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  • Writer's pictureMala

If you or your parents are considering buying a direct cremation - you might just want to read this

If you or your parents are considering buying a direct cremation - you might just want to read this first…here are 5 factors to consider when buying a direct cremation

There is a growing trend for people buying Direct Cremation in recent years. There are internet companies springing up all over the place selling this option.

Direct Cremations are advertised as “the alternative to all the fuss of a traditional funeral” and talk about relieving families of the burden of organising a funeral - all emotionally laden language.

Here are 5 factors to consider when considering buying a direct cremation

1. Your family might have other ideas..

Talk with your family and loved ones about this as they will be the ones left to process your death and perhaps would like the opportunity to say goodbye in the form of a funeral.

When my friend was dying, we talked about his funeral wishes and he said he wanted his body just taken away, ie direct cremation as he believed that his body was just “an empty shell”. “What about us, your family and friends?” came my immediate response. He hadn’t considered that we’d want to have a funeral service for him. Thinking back to when my parents died (7 years apart) if they had chosen to have a direct cremation, I would have felt robbed, to be honest.

For me, a funeral is a chance to say goodbye, have a ceremony, and mark the end of their physical life. Having the physical presence of their coffins there really brought that home to me the reality of their deaths, after being in a state of shock and dazed after they died.

The time between their deaths and the funeral was like being in limbo and life didn’t feel like it could move on until the funeral, which marked the end of the life and death cycle.

I really encourage you to talk to your family and loved ones about this before buying a direct cremation.

Read my experiences of how it was when my dad died unexpectedly

2. No ceremony or service when buying a direct cremation

When buying a direct cremation there is no attendance or ceremony before they are cremated. If you buy a direct cremation from a company, when your loved one dies, after the body is collected, you will not see them again.

You will not get the chance to visit them in a chapel of rest, choose the clothes that they will wear, or get together with other family members and friends at their funeral to grieve together and celebrate their life. When buying a direct cremation from a funeral director, you will have these options but at an extra cost.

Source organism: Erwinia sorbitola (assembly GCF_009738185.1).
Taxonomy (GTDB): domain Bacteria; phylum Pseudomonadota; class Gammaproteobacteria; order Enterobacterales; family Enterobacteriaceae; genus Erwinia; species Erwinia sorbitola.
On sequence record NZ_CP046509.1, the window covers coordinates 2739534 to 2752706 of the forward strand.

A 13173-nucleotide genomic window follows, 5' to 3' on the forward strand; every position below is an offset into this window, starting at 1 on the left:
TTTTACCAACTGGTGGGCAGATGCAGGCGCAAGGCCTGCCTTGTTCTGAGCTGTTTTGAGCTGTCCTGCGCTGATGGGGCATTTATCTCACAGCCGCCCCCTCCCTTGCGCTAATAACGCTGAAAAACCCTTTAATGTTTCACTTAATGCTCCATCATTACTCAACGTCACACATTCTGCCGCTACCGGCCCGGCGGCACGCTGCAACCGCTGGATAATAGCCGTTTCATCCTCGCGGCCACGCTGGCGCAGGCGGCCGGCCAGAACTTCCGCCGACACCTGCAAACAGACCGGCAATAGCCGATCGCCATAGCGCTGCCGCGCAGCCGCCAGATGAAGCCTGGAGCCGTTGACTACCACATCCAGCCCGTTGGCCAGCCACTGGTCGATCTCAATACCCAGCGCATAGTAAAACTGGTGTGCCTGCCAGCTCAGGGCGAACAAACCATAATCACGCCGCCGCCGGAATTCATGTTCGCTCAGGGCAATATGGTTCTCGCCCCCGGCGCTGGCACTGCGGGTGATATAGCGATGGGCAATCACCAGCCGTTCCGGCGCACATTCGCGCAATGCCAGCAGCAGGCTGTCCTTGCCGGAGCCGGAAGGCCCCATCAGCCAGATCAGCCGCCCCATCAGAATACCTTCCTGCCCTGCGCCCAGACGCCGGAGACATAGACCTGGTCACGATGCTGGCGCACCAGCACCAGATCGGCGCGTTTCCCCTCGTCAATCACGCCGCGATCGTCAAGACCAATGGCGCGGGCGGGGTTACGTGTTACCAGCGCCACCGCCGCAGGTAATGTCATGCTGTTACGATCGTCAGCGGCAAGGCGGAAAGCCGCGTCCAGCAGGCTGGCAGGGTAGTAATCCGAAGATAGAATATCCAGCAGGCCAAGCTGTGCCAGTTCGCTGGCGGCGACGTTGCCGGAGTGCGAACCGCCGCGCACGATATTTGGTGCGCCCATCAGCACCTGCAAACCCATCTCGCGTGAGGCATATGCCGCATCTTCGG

I have heard funeral directors say that even up until the day of the direct cremation, families believe they can still come to the crematorium to say goodbye to their loved ones, when in fact they can’t.

Even when they are told it at the time of choosing this option, it doesn’t always sink in, as people are in shock after the death of a loved one, so it’s good to know this before buying a direct cremation.

Read my experiences of my friend’s direct cremation funeral

3. Are the company local?

With the many internet-based companies offering direct cremation at a low price, this means that they might be a national company, so when your loved one dies,

their bodies might be taken 100s of miles away for the direct cremation itself (along with hundreds of others) and you don’t know who is caring for and preparing your loved one for the cremation.

4. Hidden costs-

As with any service, there are usually hidden and extra costs. Regarding direct cremation, the place, time, and location of death will alter the costs.

For example, my friend spent his final weeks of life in a Residential Care Home and died on a Sunday evening. Even though we had bought a direct cremation, we had to pay extra costs for the funeral directors to come out and collect him as it was on a weekend, and plus it was in the evening.

If he had died at home, we would have been able to keep him at home and be with him until the morning before calling the funeral director. My advice would be to always read the small print and ask questions.

5. Direct Cremation is NOT actually direct!

Up until I organised a direct cremation for my friend who died, I always believed that a direct cremation meant that when the person died their body would be taken away and cremated. Wrong!

When a person dies, the death needs to be certified by a doctor and the death needs to be registered. In England and Wales this is up to 5 working days after the person dies, and 7 days in Scotland. This means that the person will need to be kept somewhere and cared for during this time.( incurring extra costs)

Then the date of the direct cremation needs to be arranged. When my friend died, it was a period of 11 days until the direct cremation took place.

The more accurate term for direct cremation is Unattended Funeral.

So as you can see, when buying a direct cremation, there is a lot to consider. I highly recommend talking to your loved ones and researching the companies that are offering direct cremation. And always read the small print.

If you would like to find out more about direct cremations or get clear on your funeral wishes, then please get in touch and book a free 15-minute chat with me.

Thank you for reading,

Mala x.

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